Google’s Unskippable Labs has run over 250 video ad experiments. Learn their approach
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Google’s Unskippable Labs has run over 250 video ad experiments. Learn their approachBrianne Janacek Reeber, Kelly McKesten March 2019
“When it comes to video ad creative, what works?” That’s the question Ben Jones, global creative director at Google’s Unskippable Labs, unpacks day in and day out.
“There is a lot of muscle memory when it comes to making ads. Some practices are backed in data, and some are gut instinct, bluster, or opinion,” says Jones. And that’s where Unskippable Labs finds space to experiment. “We find hypotheses we don’t have a definite answer to, and we say, ‘We don’t know if this works; you don’t know if this works. Let’s design an experiment to test it.’”
Unskippable Labs partners with brands to review about 1,000 video ads each month, and has run over 250 experiments globally to put some analytical rigor behind those gut instincts. Watch Jones explain his team’s four-pronged approach to video ad experimentation and find out how your brand can start to experiment too.
BEN JONES: I am a relentlessly curious person,
and so what inspires me is everything,
the way that words and images come together
to move us in all of its forms.
I'm Ben Jones.
I'm a creative director, and I work
on a team called Unskippable Labs at Google.
We run experiments in video content.
We look at about a thousand ads a month
to say what are patterns of creative effectiveness
that advertisers can take advantage of.
When we partner with brands, all our experiments run in-market.
We don't do panels or focus groups or anything.
Everything is live.
Then we get the data and see what
conclusions we can come to.
Based on the experimentation, we see four primary opportunities
in storytelling-- visual language, narrative structure,
tuning for audience, and creative systems.
We see the opportunity to evolve the visual language that's
used in ads, and some of these are
very simple-- tighter framing, faster pacing,
use of large-type supers, brightness and contrast.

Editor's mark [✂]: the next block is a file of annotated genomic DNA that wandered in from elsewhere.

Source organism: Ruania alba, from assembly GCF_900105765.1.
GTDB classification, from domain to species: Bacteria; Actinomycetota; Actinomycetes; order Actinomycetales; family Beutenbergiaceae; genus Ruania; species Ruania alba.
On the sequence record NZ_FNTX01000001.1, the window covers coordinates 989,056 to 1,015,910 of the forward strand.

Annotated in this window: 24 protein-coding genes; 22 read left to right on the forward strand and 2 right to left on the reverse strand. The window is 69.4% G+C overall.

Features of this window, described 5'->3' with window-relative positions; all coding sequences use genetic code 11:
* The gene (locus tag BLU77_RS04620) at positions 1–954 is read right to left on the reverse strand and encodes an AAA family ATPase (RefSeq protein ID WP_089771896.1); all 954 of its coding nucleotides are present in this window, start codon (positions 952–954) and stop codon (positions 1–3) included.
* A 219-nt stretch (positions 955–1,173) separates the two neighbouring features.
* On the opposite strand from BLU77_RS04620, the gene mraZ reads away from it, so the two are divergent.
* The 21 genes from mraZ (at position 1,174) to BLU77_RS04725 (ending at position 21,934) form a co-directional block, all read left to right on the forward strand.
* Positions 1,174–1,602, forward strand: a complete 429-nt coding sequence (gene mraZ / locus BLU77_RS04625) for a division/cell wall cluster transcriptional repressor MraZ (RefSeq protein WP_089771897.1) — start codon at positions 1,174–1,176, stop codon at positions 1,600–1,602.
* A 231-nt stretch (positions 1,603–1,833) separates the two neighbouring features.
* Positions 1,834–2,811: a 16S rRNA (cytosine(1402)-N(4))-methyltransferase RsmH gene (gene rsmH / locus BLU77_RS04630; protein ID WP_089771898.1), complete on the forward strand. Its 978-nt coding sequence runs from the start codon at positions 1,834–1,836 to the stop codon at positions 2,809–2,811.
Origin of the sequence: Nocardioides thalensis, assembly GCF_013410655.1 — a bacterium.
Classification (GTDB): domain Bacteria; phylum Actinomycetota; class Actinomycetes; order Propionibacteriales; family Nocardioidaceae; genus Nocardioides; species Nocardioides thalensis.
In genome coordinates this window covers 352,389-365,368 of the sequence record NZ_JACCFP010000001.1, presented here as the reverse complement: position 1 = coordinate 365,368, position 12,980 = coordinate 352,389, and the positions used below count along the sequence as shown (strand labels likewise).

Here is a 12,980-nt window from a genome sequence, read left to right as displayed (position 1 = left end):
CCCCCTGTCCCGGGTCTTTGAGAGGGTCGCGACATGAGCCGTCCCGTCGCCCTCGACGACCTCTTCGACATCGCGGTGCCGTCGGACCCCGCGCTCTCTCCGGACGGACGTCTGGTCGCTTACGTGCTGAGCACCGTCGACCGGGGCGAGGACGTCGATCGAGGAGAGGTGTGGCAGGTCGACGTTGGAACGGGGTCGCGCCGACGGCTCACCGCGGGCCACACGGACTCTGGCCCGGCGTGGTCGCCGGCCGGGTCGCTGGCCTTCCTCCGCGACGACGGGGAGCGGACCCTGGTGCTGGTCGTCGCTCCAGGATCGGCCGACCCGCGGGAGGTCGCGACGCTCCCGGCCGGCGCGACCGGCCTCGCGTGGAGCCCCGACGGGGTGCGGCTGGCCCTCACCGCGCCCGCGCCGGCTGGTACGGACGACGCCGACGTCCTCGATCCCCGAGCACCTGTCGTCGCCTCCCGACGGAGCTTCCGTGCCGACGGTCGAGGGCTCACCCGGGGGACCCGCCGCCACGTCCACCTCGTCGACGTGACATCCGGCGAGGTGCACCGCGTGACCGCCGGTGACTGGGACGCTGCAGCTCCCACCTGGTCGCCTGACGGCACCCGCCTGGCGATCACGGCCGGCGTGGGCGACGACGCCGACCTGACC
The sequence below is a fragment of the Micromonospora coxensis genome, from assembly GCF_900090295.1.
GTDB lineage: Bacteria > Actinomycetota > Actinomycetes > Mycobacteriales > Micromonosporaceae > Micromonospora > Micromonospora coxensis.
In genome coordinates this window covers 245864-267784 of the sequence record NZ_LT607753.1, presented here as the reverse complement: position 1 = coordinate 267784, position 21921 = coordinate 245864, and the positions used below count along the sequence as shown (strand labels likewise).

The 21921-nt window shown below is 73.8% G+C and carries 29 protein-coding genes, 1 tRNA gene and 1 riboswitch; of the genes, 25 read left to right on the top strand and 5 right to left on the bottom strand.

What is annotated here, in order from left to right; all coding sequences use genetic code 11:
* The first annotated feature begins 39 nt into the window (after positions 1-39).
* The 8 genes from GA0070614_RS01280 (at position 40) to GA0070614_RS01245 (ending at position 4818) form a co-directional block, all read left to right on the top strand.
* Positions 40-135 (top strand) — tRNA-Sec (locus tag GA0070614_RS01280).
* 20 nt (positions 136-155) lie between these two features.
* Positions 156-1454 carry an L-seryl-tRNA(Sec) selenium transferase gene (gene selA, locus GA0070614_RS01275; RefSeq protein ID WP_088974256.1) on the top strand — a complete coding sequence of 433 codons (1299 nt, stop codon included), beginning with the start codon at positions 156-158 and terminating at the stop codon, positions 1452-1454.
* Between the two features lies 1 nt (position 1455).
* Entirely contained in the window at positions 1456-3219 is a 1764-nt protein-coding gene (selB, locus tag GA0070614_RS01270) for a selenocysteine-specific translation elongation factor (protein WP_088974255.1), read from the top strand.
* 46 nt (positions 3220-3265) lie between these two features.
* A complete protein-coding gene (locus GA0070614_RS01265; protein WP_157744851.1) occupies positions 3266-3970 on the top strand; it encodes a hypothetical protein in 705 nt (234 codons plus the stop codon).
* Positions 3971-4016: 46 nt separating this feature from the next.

The second opportunity we see is around narrative structure,
and it's building for attention.
You need to give them, we say, dessert first,
or a punch in the face, a thing in the beginning that is like,
ah, there's a reason I should pay attention to this.
The third opportunity is tuning for audience.
Making creative choices to reflect who you are
and what you're interested in improves creative response
The last is how are you sequencing ads
and what are the right mixtures of formats and forms,
and how do you best deploy creative and media
assets for maximum impact.
Google is in this space because if clients' videos are better,
then the whole platform is better.
But I think especially within Google,
there is this idea that with a big enough data
set we'll find enough patterns and we'll
unlock the ability to figure out how every ad should work.
The challenge with advertising is
as soon as you make an ad that follows all the rules,
all the rules change.
So can machine learning help us?
Bringing some data in can help creatives defend good ideas
and make better work.
It can help clients put more effective work in market.
Then they can take more risks.
I think data is a tool like many tools,
and there is a lot that it can teach us
and a lot that it can show us, but it works with creativity,
not to replace creativity.
And so the only way I think to really
be breakthrough as a brand is to be experimenting all the
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